Are artificial intelligence and ‘Robo’ refs coming to a stadium near you?
In an effort to end the re-occurring problem of controversial allowed and disallowed goals and the age-old question of ‘did the ball really completely and fully cross the line’, FIFA has given green light to goal-line technology.
The World’s governing body has announced that the technology will be used at the 2014 World Cup.
“After a successful implementation of goal-line technology at last December’s Club World Cup in Japan, FIFA has decided to use GLT at the Confederations Cup Brazil in 2013 and the 2014 FIFA World Cup,” FIFA said in a recent statement.
“The aim is to use GLT in order support match officials and to install a system in all stadia, pending the successful installation and and prematch referee tests.”
Two leading innovators in the technology, Hawkeye and Goalref, with its patented the ‘Intelligent ball’ (see photo above), used their systems at last December’s World Club Cup in Japan but will be required to join FIFA’s bidding process.
On Monday FIFA licensed goal-line technology system Cairos Technologies AG as a third candidate for use at Brazil 2014, with a fourth bidder to be announced soon.
The governing body will select the winning bid in April of this year.
FIFA said it aims to choose the winner in April. A fourth system has also completed testing and could join the race soon.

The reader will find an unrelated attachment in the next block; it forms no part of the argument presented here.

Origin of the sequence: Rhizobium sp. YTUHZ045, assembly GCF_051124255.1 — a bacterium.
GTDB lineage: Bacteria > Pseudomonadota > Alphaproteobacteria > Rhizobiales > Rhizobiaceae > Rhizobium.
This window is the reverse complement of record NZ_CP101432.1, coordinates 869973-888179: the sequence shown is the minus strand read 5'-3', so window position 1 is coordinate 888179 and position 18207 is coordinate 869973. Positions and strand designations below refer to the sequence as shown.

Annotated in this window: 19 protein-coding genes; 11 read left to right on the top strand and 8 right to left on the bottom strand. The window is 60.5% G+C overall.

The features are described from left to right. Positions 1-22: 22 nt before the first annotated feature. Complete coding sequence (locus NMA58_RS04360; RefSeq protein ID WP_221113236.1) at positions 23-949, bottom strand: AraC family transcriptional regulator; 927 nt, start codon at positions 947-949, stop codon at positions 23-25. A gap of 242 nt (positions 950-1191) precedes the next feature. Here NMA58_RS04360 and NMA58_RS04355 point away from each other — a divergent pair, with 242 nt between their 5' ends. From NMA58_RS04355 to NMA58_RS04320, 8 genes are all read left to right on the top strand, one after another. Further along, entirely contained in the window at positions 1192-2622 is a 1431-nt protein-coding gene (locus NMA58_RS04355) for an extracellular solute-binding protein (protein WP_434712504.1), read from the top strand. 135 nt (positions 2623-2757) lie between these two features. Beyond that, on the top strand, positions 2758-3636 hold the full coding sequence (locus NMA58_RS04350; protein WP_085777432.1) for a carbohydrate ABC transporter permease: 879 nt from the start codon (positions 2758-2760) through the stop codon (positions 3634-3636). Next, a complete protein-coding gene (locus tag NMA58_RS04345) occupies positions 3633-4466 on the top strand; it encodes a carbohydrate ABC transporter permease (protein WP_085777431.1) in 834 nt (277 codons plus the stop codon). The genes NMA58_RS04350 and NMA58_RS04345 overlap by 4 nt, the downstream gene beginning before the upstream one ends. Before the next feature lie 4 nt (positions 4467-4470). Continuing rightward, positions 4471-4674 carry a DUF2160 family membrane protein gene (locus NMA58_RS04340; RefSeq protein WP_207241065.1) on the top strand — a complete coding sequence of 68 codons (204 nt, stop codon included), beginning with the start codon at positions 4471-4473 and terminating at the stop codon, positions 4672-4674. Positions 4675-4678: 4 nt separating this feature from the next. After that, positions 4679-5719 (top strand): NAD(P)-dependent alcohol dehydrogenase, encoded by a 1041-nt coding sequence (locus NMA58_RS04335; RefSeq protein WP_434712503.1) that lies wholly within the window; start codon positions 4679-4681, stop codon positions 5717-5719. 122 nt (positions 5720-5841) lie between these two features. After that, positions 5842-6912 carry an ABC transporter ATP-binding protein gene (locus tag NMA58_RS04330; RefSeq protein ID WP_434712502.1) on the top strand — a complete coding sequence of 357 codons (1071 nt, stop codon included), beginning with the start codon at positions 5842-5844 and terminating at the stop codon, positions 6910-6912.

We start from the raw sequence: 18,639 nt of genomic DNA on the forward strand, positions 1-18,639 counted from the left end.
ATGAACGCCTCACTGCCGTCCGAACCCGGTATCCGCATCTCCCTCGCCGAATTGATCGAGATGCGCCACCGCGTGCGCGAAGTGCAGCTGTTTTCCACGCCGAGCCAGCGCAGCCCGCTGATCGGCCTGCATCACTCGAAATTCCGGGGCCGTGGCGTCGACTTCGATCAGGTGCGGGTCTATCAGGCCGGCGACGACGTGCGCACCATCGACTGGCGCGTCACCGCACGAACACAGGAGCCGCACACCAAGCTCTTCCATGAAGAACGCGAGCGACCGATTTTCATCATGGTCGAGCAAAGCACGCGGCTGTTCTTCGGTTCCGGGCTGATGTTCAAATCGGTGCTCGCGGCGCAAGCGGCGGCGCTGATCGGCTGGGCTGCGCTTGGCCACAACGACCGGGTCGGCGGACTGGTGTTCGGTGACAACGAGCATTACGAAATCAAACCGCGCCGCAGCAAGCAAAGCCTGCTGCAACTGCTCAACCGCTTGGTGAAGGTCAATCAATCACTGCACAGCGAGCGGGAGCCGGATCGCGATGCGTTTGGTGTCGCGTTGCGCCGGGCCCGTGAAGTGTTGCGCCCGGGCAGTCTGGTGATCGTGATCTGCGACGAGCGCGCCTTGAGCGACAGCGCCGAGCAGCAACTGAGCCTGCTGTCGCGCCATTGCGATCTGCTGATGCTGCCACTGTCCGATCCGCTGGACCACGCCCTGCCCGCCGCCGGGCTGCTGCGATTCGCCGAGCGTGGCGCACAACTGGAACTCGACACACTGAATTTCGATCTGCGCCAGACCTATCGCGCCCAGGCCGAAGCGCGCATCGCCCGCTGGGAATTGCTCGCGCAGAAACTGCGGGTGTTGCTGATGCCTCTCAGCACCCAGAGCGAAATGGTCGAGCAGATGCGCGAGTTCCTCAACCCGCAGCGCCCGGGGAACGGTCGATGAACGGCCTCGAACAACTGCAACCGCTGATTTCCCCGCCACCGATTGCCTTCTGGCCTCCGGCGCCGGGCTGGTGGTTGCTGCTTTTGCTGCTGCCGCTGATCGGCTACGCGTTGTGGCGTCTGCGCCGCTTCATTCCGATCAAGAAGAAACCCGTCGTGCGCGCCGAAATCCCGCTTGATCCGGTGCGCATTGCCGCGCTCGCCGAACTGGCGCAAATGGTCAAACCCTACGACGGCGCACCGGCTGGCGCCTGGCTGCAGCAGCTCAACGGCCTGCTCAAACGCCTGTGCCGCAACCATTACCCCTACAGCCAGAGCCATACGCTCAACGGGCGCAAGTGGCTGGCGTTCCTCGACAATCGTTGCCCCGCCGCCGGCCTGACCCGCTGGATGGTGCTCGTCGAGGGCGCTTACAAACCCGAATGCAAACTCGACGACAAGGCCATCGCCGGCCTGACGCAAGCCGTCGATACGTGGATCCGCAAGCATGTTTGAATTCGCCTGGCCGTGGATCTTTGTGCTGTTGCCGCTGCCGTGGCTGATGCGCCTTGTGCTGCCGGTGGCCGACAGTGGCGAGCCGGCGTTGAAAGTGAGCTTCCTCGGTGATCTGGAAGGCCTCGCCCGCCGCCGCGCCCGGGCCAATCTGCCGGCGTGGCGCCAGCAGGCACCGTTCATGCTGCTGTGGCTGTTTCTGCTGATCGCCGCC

Just one day following FIFA’s announcement the EPL said it also has plans to phase in the new technology in time for the 2013-14 season.
Many see Frank Lampard’s disallowed goal for England in their 2010 World Cup loss to Germany as a catalyst for goal-line technology.
Match officials did not award the goal to England despite television replays which clearly showed the ball crossing the line.
During Euro 2012 Ukraine was robbed of a goal, when the ball clearly crossed the line, in their match against England.
Despite the many supporters of the technology, Europe’s governing body, UEFA, has so far ruled GLT out as an option and instead favours the use of two extra officials behind each team’s goal.
In an interview with German newspaper Welt am Sonntag, UEFA president and former French International Michel Platini gave a blatant thumbs down to FIFA’s plans.
“Soccer is the most popular sport in the world and that is because the game has simple rule which work everywhere,” Platini said. “I consider it nonsense to upset the apple cart…When I introduce a camera to keep the goals under surveillance I also need one for surveillance of offside…there are ten offsides per game.”
Soccer purists also have opposed a technical quick fix, stating such measures would alter the flow of the beautiful game
Don’t expect the technology to flourish outside of the world’s top leagues as it is very expensive to implement.
It is estimated that it cost FIFA close to $1-million (U.S.) to run the two systems at the World Club Cup.
“At the moment it’s a luxury cost,” FIFA secretary general Jerome Valcke told a tournament news conference last December. “That’s while you see it mostly in high level competitions…I don’t think for the time being you will see it used in minor leagues.”